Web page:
To the Editor:
In "Savoring ‘goulash Judaism’ in the Hungarian capital," Ruth Ellen Gruber writes, "As neither Reform nor Masorti is recognized by the Hungarian Jewish Federation, both operate outside the umbrella of establishment Jewry." This is tremendously misleading and implies that non-Orthodox Judaism does not exist in Hungary.
Hungary is home to the Neolog movement, which is very much ideologically aligned with the greater Masorti movement and is by far the largest branch of Judaism in Hungary. For example, the largest synagogue in Europe, the Dohany Street Synagogue in Budapest, is a Neolog synagogue, as are the vast majority of synagogues in Budapest and in other cities in Hungary.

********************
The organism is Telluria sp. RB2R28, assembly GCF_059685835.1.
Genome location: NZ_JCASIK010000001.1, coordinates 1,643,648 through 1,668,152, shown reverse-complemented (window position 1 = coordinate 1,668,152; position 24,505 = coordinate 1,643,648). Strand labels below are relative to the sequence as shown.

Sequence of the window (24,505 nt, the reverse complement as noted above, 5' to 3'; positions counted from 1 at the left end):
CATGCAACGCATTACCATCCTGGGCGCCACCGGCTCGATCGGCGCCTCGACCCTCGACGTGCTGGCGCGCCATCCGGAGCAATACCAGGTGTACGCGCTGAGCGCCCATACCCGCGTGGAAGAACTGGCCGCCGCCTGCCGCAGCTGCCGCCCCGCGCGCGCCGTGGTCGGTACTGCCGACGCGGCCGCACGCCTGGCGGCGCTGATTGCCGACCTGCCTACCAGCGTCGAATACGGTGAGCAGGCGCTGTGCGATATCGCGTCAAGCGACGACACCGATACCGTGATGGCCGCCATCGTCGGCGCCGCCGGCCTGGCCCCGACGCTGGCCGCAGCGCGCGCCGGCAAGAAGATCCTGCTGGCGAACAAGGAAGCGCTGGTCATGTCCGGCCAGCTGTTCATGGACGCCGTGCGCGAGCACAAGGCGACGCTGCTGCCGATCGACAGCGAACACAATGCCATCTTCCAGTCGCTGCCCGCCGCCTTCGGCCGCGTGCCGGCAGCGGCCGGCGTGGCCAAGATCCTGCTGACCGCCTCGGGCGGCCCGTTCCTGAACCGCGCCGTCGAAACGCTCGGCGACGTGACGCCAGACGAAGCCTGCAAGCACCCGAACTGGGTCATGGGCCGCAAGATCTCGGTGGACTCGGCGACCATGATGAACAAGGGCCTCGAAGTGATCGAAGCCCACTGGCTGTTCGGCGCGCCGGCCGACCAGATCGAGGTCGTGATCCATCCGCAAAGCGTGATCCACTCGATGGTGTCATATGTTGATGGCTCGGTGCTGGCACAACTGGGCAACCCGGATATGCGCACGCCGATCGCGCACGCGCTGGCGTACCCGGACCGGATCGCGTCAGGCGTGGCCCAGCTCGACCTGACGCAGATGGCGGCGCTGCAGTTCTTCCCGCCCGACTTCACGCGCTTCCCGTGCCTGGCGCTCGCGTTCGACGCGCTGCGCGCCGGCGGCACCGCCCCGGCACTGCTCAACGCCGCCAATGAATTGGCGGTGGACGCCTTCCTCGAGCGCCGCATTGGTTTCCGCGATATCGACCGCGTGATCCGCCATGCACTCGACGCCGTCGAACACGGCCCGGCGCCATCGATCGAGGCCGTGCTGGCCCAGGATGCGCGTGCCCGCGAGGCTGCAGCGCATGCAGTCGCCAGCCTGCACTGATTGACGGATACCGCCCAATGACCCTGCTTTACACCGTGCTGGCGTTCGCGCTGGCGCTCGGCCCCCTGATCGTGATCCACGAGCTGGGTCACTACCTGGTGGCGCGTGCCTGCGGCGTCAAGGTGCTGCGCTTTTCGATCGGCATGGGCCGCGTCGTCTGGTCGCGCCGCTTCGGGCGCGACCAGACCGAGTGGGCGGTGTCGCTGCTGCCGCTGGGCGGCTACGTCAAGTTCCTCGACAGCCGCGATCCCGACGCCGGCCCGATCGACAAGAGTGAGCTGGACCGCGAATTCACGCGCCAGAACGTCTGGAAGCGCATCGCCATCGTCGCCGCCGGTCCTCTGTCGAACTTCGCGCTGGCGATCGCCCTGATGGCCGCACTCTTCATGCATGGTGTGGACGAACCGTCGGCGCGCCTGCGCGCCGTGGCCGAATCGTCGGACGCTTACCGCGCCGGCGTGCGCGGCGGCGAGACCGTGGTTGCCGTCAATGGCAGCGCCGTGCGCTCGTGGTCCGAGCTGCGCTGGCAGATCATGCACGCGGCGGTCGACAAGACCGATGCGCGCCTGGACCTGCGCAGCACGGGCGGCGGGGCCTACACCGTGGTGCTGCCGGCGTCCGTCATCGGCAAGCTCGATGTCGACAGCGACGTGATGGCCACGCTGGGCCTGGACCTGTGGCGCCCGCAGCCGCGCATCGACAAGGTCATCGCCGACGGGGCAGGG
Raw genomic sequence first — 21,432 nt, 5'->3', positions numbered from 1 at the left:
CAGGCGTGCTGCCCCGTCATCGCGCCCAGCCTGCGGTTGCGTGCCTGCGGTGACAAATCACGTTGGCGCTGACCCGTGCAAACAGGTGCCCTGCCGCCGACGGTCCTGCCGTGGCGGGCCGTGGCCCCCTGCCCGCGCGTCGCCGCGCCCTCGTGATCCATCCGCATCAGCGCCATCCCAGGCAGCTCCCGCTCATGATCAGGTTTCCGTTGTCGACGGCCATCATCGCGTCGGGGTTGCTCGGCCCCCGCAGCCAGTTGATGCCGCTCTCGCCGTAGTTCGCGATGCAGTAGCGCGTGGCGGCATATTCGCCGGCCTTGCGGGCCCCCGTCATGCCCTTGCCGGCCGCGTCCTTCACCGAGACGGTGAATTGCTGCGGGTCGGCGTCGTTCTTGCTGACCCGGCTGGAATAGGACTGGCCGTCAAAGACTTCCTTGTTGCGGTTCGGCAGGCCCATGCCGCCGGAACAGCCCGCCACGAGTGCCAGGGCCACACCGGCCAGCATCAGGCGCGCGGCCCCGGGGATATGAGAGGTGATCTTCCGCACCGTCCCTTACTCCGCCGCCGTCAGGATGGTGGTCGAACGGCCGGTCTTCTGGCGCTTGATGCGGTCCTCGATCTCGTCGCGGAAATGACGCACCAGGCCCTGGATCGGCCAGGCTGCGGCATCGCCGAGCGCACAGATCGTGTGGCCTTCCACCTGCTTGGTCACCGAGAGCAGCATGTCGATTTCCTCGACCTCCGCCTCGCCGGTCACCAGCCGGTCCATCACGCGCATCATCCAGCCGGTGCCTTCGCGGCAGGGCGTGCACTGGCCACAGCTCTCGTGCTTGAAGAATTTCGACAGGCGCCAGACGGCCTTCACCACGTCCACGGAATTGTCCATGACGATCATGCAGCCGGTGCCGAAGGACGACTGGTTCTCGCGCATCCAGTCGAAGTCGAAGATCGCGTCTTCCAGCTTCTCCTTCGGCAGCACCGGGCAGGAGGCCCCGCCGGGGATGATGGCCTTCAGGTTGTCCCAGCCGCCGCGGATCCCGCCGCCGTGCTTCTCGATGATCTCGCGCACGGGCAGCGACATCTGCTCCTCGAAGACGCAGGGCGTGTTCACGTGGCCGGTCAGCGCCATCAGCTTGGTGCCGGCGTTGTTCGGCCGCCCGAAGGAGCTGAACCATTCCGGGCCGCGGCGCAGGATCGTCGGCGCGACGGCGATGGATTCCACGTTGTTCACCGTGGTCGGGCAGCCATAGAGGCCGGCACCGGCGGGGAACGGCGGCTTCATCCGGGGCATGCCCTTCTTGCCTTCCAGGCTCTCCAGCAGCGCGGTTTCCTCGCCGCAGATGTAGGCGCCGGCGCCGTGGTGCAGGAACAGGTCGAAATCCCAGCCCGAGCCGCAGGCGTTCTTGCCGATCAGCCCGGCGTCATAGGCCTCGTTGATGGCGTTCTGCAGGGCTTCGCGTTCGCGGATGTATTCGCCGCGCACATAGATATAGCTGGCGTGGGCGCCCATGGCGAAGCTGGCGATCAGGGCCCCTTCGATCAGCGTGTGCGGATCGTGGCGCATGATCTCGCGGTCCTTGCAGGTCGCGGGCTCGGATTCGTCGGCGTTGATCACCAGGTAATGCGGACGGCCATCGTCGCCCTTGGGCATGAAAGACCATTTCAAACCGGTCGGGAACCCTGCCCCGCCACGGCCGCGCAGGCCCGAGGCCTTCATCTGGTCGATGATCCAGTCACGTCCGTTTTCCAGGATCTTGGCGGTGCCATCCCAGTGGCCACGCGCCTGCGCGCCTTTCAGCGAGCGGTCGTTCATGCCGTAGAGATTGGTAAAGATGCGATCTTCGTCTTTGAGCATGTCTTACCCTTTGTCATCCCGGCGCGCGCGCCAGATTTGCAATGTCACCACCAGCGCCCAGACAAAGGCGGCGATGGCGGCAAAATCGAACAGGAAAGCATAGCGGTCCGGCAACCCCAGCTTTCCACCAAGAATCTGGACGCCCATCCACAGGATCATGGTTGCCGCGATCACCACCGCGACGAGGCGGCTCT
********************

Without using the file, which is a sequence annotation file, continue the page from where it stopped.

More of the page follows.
Ruth Ellen Gruber responds: The story clearly states that most synagogues in Budapest "belong to the Neolog movement — the Hungarian variant of Reform Judaism that is the country’s dominant religious stream. But there are also several traditional Orthodox synagogues, as well three or four now affiliated with Chabad."
It clearly states that the American-style reform and Masorti are small alternative congregations. They are, indeed, not recognized by the federation and operate outside the official mainstream umbrella.